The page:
Computers can predict the detailed structure of small proteins nearly as well as experimental methods, at least some of the time, according to new studies by HHMI researchers. The findings provide a glimmer of hope that scientists eventually may be able to determine the structure of proteins from their genomic sequences, a problem that has seemed insurmountable.
Using sophisticated computer algorithms running on standard desktop computers, researchers have designed and constructed a novel functional protein that is not found in nature. The achievement should enable researchers to explore larger questions about how proteins evolved and why nature “chose” certain protein folds over others.
The ability to specify and design artificial proteins also opens the way for researchers to engineer artificial protein enzymes for use as medicines or industrial catalysts, said the study's lead author, Howard Hughes Medical Institute investigator David Baker at the University of Washington.
Baker and colleagues Brian Kuhlman, who is now at the University of North Carolina, Chapel Hill, and graduate student Gautam Dantas at the University of Washington, published their studies in the November 21, 2003, issue of the journal Science. The scientists collaborated on the studies with other researchers at the University of Washington and the Fred Hutchinson Cancer Research Center in Seattle.
Proteins are initially synthesized as long chains of amino acids and they cannot function properly until they fold into intricate globular structures. Understanding and predicting the rules that govern this complex folding process—involving the folding of the main backbone and the packing of the molecular side chains of the amino acids—is one of the central problems of biology.
According to Baker, the ability to specify a desired folded protein structure and then to create that protein offers powerful scientific and practical benefits. “First, specifying a protein fold and then designing that protein is a very stringent test of our current understanding of the forces and energetics of macromolecular systems,” he said. “Because designing something that's completely new means you can't copy any aspect from nature.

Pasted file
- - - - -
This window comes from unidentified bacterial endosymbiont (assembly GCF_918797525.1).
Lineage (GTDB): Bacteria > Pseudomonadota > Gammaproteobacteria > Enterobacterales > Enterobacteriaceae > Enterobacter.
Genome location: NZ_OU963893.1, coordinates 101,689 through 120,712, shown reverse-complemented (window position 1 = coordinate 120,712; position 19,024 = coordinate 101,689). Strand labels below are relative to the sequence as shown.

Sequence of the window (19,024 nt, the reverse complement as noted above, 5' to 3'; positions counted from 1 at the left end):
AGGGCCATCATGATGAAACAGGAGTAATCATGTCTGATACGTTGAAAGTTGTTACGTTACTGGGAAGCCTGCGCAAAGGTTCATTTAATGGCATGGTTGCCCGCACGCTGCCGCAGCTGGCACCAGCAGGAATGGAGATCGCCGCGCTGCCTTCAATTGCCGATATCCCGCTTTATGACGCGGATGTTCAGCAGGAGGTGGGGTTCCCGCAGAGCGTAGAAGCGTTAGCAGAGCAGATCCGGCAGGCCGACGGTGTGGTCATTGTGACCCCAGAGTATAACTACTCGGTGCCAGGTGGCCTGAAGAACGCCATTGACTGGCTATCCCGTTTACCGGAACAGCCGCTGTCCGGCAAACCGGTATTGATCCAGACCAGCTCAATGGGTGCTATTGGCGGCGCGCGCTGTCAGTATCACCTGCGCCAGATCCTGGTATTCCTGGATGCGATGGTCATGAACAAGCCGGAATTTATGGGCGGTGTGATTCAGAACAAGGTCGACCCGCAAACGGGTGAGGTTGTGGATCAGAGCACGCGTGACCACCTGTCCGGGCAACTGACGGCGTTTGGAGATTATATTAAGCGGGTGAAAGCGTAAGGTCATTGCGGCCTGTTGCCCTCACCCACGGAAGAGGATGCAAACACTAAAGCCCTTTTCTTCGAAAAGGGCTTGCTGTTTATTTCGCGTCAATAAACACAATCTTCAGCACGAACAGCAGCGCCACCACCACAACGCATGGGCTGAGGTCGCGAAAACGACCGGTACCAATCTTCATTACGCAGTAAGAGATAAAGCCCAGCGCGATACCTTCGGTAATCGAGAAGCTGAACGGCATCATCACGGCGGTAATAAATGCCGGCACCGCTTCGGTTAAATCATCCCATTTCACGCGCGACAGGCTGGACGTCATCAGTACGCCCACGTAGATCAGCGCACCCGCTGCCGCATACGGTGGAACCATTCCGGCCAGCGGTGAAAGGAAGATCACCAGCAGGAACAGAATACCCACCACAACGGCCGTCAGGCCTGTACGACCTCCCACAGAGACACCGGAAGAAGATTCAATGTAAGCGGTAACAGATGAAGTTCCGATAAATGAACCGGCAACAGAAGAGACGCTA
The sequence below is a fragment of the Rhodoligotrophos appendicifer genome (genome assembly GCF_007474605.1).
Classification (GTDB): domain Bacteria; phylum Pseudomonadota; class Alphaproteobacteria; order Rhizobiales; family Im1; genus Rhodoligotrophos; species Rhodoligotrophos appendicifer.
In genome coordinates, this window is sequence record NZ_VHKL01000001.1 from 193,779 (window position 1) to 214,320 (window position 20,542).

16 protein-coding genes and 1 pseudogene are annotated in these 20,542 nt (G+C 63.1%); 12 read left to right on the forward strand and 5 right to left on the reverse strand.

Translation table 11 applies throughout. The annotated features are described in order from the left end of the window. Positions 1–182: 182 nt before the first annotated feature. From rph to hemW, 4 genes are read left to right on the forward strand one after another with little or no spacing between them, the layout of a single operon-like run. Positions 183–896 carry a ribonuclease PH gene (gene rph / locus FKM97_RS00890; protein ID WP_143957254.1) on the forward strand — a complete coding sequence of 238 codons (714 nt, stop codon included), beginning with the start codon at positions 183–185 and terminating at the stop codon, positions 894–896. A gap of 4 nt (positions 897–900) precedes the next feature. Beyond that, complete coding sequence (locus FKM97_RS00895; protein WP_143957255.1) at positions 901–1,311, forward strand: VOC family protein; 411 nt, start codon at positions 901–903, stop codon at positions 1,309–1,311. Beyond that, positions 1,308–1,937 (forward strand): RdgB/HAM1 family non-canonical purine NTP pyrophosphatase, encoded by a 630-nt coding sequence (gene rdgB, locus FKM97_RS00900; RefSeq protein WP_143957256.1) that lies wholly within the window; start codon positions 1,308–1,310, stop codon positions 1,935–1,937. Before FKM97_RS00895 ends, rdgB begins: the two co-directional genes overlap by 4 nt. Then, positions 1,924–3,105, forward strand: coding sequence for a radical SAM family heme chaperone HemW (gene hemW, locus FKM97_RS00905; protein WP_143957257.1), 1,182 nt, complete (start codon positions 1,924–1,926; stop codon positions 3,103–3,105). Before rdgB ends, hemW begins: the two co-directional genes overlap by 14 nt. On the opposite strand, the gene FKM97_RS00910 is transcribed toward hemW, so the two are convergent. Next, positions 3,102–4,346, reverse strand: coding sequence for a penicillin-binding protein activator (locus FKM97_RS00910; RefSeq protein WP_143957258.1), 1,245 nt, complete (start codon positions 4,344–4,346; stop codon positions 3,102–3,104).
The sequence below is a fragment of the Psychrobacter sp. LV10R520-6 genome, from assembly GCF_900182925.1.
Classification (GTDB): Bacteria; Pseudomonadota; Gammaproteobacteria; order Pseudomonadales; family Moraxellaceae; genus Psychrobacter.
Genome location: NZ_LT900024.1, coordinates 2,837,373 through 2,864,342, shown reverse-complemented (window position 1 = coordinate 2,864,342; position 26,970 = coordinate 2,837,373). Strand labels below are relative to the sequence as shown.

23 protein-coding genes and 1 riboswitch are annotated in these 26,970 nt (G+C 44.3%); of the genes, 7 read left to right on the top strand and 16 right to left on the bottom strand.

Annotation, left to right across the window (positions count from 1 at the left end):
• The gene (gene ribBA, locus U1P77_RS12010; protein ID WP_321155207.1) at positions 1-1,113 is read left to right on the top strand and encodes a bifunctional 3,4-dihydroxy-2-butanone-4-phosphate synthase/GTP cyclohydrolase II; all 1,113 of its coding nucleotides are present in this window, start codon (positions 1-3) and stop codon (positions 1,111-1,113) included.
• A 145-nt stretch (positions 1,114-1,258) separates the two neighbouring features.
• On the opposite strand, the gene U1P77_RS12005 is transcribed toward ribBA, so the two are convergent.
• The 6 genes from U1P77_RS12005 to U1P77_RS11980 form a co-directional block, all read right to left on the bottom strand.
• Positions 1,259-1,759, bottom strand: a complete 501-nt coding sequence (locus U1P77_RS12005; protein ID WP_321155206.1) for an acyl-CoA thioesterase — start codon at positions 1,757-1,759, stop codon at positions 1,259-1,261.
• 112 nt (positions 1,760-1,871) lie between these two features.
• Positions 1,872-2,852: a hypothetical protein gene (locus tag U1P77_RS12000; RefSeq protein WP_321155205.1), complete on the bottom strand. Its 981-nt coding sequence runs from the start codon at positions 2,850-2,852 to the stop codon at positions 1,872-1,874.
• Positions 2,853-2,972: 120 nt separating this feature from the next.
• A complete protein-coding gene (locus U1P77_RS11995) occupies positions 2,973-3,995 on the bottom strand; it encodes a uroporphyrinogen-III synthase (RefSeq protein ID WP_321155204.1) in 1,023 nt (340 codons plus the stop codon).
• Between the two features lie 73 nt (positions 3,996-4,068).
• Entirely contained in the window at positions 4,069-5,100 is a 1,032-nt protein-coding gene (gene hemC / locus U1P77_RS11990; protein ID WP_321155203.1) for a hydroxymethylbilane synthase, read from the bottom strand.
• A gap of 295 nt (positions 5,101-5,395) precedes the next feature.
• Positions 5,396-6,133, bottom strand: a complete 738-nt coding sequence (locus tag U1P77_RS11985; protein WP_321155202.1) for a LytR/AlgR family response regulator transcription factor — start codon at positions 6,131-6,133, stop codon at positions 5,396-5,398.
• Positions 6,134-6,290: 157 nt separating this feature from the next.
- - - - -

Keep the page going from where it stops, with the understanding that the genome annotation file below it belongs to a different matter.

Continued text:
“Secondly, if one can design completely new structures, one can potentially design novel molecular machines—proteins for carrying out new functions as therapeutics, catalysts, etc. And finally, there's the evolutionary question of whether the folds that are sampled in nature are the limit of what's possible; or whether there are quite different folds that are also possible,” he said. “Basically, we want to understand whether nature only sampled a subset of what's possible,” said Baker.
The challenges of designing an amino acid sequence to fold into a new structure were considerable, said Baker. “If you draw on the back of an envelope some arbitrary protein structure, it might be that there is simply no amino acid sequence that will fold up to that structure. We had to develop methods to computationally sample possible structures similar to the one drawn on the back of the envelope, searching for a conformation for which there exists a very low energy amino acid sequence,” he said.
Baker and his colleagues took advantage of methods for sampling alternative protein structures that they have been developing for some time as part of the Rosetta ab initio protein structure prediction methodology. “Indeed, the integration of protein design algorithms (to identify low energy amino acid sequences for a fixed protein structure) with protein structure-prediction algorithms (which identify low energy protein structures for a fixed amino acid sequence) was a key ingredient of our success,” Baker said. He likened the problem to the three-dimensional version of attempting to create a specified outline for a jigsaw puzzle, given only a certain number of pieces—the equivalent of the 20 known amino acids in nature. In addition, he said, these amino acids can rotate into a number of different conformations.